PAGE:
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Russia's VTB Raises $8 Billion in IPO, Shares Surge

Reuters
Friday, 11 May 2007 | 6:50 AM ET

VTB, Russia's second-largest bank, raised $8 billion on Friday in the world's largest stock market float of 2007, and its shares rose by up to 11% in initial trading as investors piled into the stock.

State-controlled VTB priced its offering of 1.513 trillion new shares at 13.60 kopecks and its global depositary receipts at $10.56, near the top of an indicative range. Sources said the total IPO book was covered seven times.

The placement of the 22.5% stake values VTB at $35.5 billion. That compares to the $89 billion market capitalization of Russia's market leader, Sberbank, whose shares have rallied by 117% in the past 12 months.

"The strength of demand for our shares reflects investor appetite for the high quality exposure to the fast growing Russian banking market that VTB offers," VTB President Andrei Kostin said in a statement.

The VTB deal, Russia's second largest float, drew keen interest from the outset, unlike last year's $10.6 billion IPO by state-controlled oil firm Rosneft, where foreign oil majors and Russian 'oligarchs' stepped in to cover the book.

It also differed from a recent rights issue by Sberbank that raised more money than VTB on the domestic market but had to be underwritten by Russia's central bank to succeed.

VTB said it had allocated shares worth $1.6 billion to 131,000 Russian retail investors, who formed long queues at its branches to sign up, satisfying their bids in full.

"It was a model IPO, out of the text book," said Anton Tabakh, banking analyst at UralSib. "It was a great promotion. Every street dog knows about this bank now."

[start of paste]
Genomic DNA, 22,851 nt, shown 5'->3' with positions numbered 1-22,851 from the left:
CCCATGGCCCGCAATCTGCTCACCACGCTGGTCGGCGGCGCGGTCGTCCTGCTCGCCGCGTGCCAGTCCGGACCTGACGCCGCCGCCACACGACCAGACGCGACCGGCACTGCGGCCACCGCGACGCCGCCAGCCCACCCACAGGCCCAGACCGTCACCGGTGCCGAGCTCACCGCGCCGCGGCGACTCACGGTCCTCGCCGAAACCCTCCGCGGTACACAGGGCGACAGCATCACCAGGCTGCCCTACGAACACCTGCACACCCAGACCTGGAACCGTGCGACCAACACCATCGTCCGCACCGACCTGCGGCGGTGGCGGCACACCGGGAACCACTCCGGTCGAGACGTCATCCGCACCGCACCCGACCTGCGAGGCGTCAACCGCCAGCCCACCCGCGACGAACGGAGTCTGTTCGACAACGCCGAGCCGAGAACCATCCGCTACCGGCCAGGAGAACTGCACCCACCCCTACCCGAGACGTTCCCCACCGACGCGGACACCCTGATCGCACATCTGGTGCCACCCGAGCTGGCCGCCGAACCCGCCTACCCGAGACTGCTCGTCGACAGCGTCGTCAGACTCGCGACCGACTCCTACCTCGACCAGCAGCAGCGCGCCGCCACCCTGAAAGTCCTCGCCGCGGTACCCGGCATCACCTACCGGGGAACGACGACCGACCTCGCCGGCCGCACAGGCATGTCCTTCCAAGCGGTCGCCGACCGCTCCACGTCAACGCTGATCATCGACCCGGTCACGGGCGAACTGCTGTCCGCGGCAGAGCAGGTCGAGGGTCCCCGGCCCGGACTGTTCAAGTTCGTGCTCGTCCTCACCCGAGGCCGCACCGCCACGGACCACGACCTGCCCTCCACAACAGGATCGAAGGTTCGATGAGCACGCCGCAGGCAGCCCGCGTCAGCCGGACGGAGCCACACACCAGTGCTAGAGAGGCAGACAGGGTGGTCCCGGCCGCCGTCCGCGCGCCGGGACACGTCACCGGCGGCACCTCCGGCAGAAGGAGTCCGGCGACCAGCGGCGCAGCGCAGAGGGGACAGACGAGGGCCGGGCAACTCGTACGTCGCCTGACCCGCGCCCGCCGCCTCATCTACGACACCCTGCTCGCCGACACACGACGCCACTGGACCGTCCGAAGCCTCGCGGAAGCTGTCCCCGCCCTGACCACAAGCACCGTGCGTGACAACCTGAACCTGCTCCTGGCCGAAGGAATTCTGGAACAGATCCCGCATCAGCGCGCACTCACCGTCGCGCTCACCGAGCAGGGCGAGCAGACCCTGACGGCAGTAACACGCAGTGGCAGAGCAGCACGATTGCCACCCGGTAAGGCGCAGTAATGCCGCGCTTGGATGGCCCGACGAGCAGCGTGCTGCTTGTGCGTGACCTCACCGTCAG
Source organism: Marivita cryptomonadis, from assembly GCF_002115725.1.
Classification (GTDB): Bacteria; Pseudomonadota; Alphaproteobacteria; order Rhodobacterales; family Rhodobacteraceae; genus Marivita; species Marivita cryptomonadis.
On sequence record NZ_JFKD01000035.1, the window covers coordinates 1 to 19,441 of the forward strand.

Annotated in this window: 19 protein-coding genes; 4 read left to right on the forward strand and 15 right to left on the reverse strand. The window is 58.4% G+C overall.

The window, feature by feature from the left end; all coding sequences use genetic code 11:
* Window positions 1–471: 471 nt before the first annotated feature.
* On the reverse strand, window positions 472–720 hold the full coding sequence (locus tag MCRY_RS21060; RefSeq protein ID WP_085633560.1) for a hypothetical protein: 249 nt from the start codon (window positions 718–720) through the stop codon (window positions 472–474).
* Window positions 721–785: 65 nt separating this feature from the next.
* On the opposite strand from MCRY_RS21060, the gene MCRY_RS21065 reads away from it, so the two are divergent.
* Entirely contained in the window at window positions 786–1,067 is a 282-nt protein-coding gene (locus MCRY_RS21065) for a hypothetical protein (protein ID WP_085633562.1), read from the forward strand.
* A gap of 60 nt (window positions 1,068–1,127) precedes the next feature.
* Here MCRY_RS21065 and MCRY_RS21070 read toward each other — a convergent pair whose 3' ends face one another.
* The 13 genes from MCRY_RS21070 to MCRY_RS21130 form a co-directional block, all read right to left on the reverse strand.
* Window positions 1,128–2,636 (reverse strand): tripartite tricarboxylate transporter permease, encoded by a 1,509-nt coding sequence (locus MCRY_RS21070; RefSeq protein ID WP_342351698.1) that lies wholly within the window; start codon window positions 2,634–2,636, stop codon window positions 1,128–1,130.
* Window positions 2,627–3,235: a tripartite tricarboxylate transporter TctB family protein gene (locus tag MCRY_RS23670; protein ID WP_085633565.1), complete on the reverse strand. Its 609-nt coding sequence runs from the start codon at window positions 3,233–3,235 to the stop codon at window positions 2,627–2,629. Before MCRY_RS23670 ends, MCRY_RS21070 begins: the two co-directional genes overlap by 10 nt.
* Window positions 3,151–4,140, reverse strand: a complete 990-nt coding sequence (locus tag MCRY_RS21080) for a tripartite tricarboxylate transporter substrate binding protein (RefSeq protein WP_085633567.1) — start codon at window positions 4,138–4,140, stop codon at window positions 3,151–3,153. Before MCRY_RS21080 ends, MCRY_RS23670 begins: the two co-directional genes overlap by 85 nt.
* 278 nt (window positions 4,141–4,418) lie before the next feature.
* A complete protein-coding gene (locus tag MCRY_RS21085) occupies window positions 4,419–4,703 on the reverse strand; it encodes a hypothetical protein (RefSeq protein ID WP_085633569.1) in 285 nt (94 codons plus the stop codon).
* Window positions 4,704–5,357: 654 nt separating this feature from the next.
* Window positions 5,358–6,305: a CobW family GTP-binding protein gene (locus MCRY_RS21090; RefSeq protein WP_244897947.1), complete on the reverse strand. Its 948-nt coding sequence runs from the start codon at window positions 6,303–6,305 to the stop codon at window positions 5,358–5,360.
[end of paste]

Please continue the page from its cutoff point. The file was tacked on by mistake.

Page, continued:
Prior to VTB, the biggest IPO in the world so far this year was China CITIC Bank, which raised $5.4 billion.

Share Trading

Sources said 30-40% of the initial public offering, went to domestic investors and the rest to international investors via a London listing.

VTB's GDRs rose as high as $11.76 in early conditional trading, as institutions whose orders were cut back sought to boost their exposure to Russia's booming banking sector. They later changed hands at $11.30, a gain of 7%.

"The IPO should result in VTB becoming the most liquid Russian bank tradable overseas, ensuring stable interest among foreign investors," said Rustam Botashev at Aton Capital.

Investors bought into VTB as a way of diversifying their portfolios out of Sberbank. Although Sberbank's return on equity of 30% last year was higher than VTB's 19.7%, VTB is cheaper by other benchmarks.

Natalya Orlova, banking analyst at Alfa-Bank, said VTB was worth 2.2 times its forecast 2007 book value, compared to a Russian banking sector average of 3.3, suggesting its shares had upward potential of as much as 40%.

VTB was founded as Russia's foreign trade bank in 1990, before the break-up of the Soviet Union, and has built up a large corporate banking operation.

It wants to invest the IPO proceeds in expanding its VTB-24 retail arm, which has 524 branches, bulk up the foreign operations it took over from Russia's central bank and make investment banking acquisitions.

The bank had $52 billion in assets at the end of 2006, up 43%, while its loan portfolio grew by 47% to $29.3 billion. That outpaced market growth in Russia, where borrowing is low in absolute terms but is growing at 40% a year.

Citigroup, Deutsche Bank and Goldman Sachs were joint global coordinators for the IPO, together with Renaissance Capital as joint bookrunners.

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